But they’re also database constructs, so you may wonder why I’m talking about them alongside mention of control flow statements and utility code that iterates through file lines. Well, the reason I’m offering this juxtaposition is to highlight the difference between declarative and imperative programming.

Imperative programming is what you’re rolling up your sleeves to do when you parse a log file. It involves telling the compiler/interpreter how to do things. Iterate through this loop, check this boundary condition, perform this action if the condition is met, but this other action if the condition is not met. Imperative programming is essentially micromanagement.

Declarative programming, on the other hand, is delegation. It involves telling the compiler/interpreter, “I want a list of entries that occurred between 8 and 9 AM and I don’t care how you do it.” In other words, declarative programming is a paradigm in which you specify what but not how.

In the context of these logging epiphanies, this distinction is subtle and yet incredibly important. What you gear up to write is imperative code for traversing the log files. But what you actually want is the ability to issue ad-hoc, declarative queries. Do you actually want to write and maintain internal application code for parsing log files? Or do you just want to tell some utility, “get me entries that meet this description?”

I’m betting it’s the latter.

Declare All The Queries!

I’ve mentioned two epiphanies, but there’s a third, fairly rare one, to be had. Namely, you can capture massive amounts of data and traverse it to avoid massive amounts of noise. But you can also do so declaratively and without getting mired in application log parsing code. This — a query language for your logs — is truly the best of all worlds.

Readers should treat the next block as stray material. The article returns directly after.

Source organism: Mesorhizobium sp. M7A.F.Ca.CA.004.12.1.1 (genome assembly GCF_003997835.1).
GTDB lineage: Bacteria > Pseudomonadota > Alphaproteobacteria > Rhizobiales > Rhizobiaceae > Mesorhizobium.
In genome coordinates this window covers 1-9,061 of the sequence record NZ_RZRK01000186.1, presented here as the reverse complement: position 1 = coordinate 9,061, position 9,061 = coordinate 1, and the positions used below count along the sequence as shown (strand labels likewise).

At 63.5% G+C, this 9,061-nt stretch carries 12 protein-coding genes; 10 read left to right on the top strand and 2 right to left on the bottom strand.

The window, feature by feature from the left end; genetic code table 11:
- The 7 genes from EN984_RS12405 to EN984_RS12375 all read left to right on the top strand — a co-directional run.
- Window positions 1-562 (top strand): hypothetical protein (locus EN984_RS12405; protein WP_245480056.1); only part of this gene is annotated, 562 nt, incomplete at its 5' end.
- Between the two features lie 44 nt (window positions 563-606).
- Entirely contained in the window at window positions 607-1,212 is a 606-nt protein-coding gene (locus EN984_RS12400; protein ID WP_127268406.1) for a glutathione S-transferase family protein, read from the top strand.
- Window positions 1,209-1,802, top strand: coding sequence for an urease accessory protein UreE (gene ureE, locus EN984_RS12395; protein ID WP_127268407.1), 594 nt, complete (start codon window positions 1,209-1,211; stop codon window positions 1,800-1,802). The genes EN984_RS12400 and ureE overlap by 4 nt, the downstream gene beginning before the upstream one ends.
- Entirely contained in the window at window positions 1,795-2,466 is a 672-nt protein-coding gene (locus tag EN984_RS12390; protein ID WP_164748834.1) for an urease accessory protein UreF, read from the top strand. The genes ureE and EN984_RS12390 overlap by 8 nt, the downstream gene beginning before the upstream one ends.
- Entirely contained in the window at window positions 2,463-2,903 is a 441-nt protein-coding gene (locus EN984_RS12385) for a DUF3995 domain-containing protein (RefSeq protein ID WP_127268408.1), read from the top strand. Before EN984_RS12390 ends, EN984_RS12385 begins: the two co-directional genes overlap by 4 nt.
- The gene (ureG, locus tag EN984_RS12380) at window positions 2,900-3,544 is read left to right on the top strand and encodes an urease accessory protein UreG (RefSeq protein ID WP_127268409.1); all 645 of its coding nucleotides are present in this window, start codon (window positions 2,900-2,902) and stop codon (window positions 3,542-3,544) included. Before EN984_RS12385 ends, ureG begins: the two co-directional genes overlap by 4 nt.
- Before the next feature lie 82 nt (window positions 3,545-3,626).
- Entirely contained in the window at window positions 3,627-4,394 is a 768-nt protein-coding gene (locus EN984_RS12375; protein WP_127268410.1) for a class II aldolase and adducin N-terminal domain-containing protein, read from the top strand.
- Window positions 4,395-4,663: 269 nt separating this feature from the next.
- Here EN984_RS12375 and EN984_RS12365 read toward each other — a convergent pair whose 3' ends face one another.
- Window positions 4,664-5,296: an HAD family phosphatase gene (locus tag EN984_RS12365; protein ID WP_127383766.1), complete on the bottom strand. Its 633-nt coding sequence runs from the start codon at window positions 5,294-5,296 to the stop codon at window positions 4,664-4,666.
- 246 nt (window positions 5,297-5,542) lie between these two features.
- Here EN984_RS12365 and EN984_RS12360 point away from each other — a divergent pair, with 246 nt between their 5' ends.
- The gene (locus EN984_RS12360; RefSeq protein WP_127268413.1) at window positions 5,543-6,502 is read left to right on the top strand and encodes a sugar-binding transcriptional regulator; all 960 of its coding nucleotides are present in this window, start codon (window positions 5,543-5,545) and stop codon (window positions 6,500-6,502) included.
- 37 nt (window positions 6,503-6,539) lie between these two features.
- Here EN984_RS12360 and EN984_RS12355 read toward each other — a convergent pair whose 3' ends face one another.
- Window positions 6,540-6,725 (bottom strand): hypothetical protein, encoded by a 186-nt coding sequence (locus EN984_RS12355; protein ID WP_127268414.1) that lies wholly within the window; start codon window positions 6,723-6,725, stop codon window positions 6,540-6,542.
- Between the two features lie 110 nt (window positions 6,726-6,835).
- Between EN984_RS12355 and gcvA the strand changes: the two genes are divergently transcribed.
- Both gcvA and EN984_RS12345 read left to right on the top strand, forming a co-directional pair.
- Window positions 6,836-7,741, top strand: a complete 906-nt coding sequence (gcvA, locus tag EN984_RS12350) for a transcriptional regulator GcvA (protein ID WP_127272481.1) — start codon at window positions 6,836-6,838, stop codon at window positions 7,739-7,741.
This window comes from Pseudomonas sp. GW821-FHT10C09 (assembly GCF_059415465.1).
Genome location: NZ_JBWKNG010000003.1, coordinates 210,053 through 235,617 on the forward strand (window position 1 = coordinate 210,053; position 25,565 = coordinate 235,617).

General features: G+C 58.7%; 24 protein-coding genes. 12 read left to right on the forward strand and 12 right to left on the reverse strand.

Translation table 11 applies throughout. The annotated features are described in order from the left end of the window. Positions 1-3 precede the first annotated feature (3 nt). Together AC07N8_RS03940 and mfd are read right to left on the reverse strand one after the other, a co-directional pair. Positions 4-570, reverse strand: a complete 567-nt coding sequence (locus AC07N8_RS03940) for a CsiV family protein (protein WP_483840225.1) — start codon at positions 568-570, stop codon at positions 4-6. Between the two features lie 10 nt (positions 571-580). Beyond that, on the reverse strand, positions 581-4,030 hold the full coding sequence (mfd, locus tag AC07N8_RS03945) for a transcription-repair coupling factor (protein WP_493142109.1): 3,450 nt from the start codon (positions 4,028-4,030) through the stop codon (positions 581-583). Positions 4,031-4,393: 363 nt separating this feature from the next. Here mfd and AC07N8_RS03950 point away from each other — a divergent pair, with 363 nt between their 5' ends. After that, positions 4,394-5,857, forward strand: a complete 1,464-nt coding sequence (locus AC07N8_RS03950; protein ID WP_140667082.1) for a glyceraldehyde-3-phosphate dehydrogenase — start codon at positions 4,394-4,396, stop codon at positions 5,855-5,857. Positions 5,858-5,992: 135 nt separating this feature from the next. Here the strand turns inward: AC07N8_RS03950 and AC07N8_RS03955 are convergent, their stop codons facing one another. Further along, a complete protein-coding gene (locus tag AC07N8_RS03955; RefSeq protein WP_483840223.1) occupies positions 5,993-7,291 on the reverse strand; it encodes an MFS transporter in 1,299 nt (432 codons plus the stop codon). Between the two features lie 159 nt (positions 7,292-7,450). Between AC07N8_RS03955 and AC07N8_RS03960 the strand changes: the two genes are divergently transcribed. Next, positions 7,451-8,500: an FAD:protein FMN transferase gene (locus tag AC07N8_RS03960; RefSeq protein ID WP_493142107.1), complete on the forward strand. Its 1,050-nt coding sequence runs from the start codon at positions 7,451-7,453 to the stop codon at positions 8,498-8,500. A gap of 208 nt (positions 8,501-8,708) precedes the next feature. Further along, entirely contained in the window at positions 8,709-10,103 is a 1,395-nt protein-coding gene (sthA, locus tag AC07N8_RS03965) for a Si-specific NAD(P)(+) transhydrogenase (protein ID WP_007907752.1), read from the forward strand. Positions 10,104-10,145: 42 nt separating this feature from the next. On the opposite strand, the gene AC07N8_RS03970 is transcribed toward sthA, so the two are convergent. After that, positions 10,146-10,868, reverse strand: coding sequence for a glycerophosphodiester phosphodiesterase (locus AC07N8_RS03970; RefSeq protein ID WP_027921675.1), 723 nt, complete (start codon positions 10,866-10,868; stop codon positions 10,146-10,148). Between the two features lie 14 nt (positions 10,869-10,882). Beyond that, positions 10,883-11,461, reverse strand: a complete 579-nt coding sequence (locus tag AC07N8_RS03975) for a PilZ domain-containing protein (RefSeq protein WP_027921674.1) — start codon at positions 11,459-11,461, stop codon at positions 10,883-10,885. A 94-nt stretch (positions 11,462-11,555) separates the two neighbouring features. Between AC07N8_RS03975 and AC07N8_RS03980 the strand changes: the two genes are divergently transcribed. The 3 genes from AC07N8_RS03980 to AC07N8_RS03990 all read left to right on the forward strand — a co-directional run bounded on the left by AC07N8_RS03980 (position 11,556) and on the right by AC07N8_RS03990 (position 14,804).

Log Entries Query Language (LEQL) is a means by which you can achieve this. When letting Logentries manage your log files, you get access to this declarative construct. The purpose of this post is neither documentation nor tutorial, so I won’t go into much detail, but let’s take a look at an example of what’s possible.

Let’s say that I had a web server access log and I wanted to get a sense of server errors that have occurred over the lifespan of the log in question.  I don’t need to use regex in my search.  I don’t need to write any shell scripts or build any little applications to do parsing.  All I need to do is use LEQL to say this.

where(status>=500) groupby(status) calculate(count) sort(desc)

That’s it.  Just that bit of code to say, “I want a count, in descending order, of how many 5xx (server) errors have occurred.”  And if I want to change it, I have a whole arsenal of LEQL constructs at my disposal.

As you can see, it’s possible to dump an awful lot of log data, and then search through it in a hurry. And, best of all, you don’t need to write supporting log parsing code. They’ve done that for you, and they’ve abstracted it to be a declarative engine. Armed with these tools, you can leverage all three of these logging epiphanies and give yourself an enormous advantage in the field of code archeology.